Making NetApp SnapManager “Play Nice”

Implementing NetApp SnapManager for SQL Server

I’m a firm believer in using any software at your disposal to it’s fullest.  There are times though that I curse my own name for adopting this mantra, because let’s face it, some software just refuses to “Play Nice”.  I don’t want to sound too critical here, but NetApp’s SnapManager for SQL Server product is one of those, how shall I say, onerous applications.  If you find yourself running into issues with the tool or are exploring the possibilities of adopting it in your environment, read on as I go over some of its idiosyncrasies.

What is SnapManager?

For those of you having no idea what NetApp’s SnapManager for SQL Server is, it’s effectively NetApp’s proprietary Virtual Disk Service (VDS) backup software solution for SQL Server. I know that may not clear things up on any level, so let’s quickly touch on what VDS is.

Starting with SQL Server 2005 we have the ability to create database backups utilizing the Virtual Disk Service or the Volume Shadow Copy Service (VSS).  This is advantageous for large databases that would generally take many hours via traditional native SQL Backups.  The basic premise of a VDS/VSS backup is a file (in this case our database) is quiesced (aka paused) at the OS level, a new file is created on the SAN to store future activity (deltas), and activity is then resumed at the OS but is now diverted to the newly created file.  What this does is effectively make the original SAN-level file a static point-in-time backup, as no more changes are saved to it.  There’s less data movement because these files are not being copied, so the time of backup and restore operations is greatly reduced.  Now I’m overly trivializing this whole process but that is the general theme as I understand it.  A thorough explanation of the entire architecture can be found here, here, or here if you’re really interested.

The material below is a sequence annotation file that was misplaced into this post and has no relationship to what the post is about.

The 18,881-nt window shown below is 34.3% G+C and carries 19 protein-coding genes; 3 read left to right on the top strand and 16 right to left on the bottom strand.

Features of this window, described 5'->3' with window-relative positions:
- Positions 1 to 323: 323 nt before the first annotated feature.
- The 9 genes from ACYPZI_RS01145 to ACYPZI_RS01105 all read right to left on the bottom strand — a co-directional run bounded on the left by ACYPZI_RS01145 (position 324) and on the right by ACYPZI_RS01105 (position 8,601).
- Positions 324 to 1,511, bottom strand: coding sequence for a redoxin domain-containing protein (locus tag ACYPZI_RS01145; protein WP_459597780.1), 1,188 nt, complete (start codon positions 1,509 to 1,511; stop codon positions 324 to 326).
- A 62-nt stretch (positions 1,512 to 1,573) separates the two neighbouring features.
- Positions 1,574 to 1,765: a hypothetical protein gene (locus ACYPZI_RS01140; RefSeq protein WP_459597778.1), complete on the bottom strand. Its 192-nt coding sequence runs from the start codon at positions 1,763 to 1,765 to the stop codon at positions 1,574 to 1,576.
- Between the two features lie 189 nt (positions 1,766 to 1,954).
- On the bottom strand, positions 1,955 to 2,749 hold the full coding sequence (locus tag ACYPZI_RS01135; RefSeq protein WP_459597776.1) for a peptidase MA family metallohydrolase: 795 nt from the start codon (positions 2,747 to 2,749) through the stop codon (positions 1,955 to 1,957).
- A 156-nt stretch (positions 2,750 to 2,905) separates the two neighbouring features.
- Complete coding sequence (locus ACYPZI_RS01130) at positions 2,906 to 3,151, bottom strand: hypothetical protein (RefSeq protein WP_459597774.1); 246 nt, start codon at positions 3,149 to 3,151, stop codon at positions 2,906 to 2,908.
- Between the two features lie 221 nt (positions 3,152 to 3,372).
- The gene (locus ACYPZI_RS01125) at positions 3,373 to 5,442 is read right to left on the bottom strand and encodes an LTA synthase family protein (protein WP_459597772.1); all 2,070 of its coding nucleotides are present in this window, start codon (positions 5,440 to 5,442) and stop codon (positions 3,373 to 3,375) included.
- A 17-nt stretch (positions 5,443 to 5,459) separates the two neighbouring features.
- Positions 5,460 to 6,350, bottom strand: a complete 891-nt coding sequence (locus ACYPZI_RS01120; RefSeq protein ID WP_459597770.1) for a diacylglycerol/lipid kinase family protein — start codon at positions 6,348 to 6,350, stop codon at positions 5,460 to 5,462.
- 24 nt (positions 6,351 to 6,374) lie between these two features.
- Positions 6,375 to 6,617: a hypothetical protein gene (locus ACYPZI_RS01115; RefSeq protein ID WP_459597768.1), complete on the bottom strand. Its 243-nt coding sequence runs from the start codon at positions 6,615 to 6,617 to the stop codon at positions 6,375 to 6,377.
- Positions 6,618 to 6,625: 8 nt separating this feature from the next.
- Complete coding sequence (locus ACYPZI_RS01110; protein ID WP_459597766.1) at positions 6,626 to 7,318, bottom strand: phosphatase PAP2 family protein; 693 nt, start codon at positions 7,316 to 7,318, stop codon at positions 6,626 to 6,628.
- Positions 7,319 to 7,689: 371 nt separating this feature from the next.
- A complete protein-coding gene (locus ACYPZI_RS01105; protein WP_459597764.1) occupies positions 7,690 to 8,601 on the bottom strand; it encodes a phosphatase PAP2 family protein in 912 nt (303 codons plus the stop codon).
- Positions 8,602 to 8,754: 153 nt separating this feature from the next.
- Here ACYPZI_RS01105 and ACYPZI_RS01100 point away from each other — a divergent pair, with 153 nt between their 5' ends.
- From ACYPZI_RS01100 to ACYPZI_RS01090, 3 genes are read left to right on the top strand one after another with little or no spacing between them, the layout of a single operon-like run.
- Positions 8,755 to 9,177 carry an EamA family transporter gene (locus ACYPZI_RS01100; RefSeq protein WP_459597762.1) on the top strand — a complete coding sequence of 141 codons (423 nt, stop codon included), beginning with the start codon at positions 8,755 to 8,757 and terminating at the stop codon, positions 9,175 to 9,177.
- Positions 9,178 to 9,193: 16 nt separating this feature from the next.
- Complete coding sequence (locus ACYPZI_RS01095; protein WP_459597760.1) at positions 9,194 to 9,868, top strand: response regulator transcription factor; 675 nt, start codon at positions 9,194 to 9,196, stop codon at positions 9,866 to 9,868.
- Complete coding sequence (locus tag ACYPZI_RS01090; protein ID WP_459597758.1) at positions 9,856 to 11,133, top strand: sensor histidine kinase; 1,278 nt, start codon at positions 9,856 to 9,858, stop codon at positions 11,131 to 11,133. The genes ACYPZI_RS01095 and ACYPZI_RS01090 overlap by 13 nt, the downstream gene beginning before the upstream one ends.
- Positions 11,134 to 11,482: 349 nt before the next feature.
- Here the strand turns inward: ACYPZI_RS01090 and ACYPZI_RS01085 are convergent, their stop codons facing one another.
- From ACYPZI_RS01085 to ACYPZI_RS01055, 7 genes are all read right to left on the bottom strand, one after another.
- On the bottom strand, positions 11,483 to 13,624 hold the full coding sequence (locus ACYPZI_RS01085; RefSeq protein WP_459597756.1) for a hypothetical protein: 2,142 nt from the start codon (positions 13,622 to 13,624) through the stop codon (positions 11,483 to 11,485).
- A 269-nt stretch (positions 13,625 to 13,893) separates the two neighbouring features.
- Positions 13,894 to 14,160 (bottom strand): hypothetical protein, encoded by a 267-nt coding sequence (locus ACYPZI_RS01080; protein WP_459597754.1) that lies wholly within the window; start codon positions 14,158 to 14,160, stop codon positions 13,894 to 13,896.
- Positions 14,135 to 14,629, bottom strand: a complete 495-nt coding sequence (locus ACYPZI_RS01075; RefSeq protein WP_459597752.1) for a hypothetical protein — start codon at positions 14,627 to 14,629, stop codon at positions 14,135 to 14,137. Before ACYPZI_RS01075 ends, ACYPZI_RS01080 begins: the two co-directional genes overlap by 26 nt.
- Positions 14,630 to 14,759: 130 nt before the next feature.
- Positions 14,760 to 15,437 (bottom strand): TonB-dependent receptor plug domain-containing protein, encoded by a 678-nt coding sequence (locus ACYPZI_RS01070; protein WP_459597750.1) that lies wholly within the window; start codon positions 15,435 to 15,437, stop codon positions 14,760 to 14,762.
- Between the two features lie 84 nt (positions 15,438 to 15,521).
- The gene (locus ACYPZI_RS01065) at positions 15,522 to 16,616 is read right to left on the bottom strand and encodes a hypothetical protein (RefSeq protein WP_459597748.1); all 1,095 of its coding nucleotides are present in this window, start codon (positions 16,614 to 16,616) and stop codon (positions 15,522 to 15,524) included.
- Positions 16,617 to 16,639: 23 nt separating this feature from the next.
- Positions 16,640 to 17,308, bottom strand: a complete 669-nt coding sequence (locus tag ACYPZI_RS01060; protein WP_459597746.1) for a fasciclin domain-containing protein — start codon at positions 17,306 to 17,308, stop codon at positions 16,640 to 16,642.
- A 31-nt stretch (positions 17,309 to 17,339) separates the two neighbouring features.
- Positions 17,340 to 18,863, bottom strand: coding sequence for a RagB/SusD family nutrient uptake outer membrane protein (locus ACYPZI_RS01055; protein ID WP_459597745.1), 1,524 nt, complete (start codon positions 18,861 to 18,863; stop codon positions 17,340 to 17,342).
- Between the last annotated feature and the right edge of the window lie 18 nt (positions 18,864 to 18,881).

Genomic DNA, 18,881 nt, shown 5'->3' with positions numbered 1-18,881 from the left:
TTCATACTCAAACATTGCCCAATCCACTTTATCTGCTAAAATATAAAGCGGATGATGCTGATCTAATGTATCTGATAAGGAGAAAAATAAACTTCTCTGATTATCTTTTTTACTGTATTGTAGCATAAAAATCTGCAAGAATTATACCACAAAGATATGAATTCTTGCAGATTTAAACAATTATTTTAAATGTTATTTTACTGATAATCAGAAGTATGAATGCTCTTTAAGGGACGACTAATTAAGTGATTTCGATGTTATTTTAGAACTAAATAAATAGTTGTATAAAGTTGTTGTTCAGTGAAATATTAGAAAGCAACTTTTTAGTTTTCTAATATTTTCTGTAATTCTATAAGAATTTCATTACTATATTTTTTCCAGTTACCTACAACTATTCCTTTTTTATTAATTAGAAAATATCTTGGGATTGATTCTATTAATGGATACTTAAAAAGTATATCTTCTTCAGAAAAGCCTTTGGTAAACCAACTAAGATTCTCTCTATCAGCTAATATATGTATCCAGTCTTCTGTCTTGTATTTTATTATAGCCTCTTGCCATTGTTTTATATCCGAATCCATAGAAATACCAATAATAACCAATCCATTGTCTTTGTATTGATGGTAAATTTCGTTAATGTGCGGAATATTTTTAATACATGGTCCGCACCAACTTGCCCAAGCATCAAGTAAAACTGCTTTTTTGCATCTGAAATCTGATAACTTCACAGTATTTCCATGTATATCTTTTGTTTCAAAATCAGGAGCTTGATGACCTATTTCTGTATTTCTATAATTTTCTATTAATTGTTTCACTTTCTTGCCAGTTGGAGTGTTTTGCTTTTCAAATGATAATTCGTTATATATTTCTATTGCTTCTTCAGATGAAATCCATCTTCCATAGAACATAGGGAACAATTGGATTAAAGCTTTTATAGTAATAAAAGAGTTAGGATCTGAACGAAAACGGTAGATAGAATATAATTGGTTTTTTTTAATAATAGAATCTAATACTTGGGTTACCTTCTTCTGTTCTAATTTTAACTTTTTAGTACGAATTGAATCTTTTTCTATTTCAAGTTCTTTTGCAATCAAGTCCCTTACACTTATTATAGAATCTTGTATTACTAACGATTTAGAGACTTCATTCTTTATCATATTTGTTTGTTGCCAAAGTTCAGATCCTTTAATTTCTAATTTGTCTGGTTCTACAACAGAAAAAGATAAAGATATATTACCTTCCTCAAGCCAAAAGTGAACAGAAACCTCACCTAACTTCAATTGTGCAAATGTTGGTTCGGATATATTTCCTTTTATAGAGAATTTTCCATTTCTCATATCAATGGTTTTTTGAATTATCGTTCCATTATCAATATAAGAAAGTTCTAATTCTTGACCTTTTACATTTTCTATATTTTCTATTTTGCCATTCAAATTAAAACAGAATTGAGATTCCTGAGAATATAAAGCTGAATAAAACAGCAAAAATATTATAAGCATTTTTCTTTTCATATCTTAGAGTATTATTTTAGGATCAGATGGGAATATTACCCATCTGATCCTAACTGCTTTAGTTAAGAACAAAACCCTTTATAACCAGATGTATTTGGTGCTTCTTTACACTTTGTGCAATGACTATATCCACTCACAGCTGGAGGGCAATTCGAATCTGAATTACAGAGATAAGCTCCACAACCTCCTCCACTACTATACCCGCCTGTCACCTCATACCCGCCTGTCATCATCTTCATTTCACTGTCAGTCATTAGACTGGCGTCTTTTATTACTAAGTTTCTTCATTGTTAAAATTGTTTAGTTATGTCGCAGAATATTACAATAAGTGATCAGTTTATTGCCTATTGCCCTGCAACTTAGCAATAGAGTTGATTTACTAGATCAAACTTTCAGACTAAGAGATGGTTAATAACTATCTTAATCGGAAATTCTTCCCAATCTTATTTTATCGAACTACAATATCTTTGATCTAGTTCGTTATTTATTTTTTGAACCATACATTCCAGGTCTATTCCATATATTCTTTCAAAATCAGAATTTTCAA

So why is this Difficult?

VDS/VSS solutions make use of volume-level backups.  For all intents and purposes of this post, a volume is equivalent to a LUN in Windows.  The ramifications of this is that all files on the volume/LUN must be quiesced at the same time before the backup operation can happen.  Because of this, NetApp has some stringent requirements regarding the setup of the storage behind your instance.  The main points are as follows:

  • System databases must reside on a separate LUN from user databases and are not backed up via VDS backups
  • Separate LUNS must be created for user database logfiles and datafiles
  • Tempdb must be on its own LUN
  • A separate SnapInfo LUN is required to store the streaming backups of the system databases and transaction logs
  • Application binaries and non-database files must be on LUNs not utilizing VDS backups
  • It is recommended to have no more than 35 databases per LUN

What this means is even your most basic instance will have, at minimum, 5 different LUNS (i.e. system, data, log, SnapInfo, tempdb).  This is outright ridiculous, but if you own the product and want to use it, you’re going to have to roll with it.  In order to validate you adhere to these requirements, you must run the Configuration Wizard prior to utilizing Snap backups.  Thankfully it will catch anything that is not setup properly so you’re not furiously troubleshooting why your Snaps didn’t execute successfully.

While mentioning the Configuration Wizard let’s touch on some of its idiosyncrasies.  The only way I’ve found to enable SnapVault technology on an instance is through the Configuration Wizard, and if you’re configuring a fresh instance that isn’t hosting any user databases, this option is greyed out.  To enable the SnapVault configuration page, ensure a user database is hosted on the instance prior to running the Configuration Wizard.  Additionally, when configuring an instance on a cluster, part of the final configuration process will offline the SQL Server service momentarily.  While this outage is all of 15 seconds, it is still an outage, so be aware of this if the instance is live and hosting active connections.

One final quirk of SnapManager for SQL Server is that you can only run one Snap operation against a volume at a time, otherwise you will find yourself encountering this error:

The requested SnapManager operation cannot start at this time because there is another SnapManager operation currently in progress. Please retry this operation after the current operation has finished.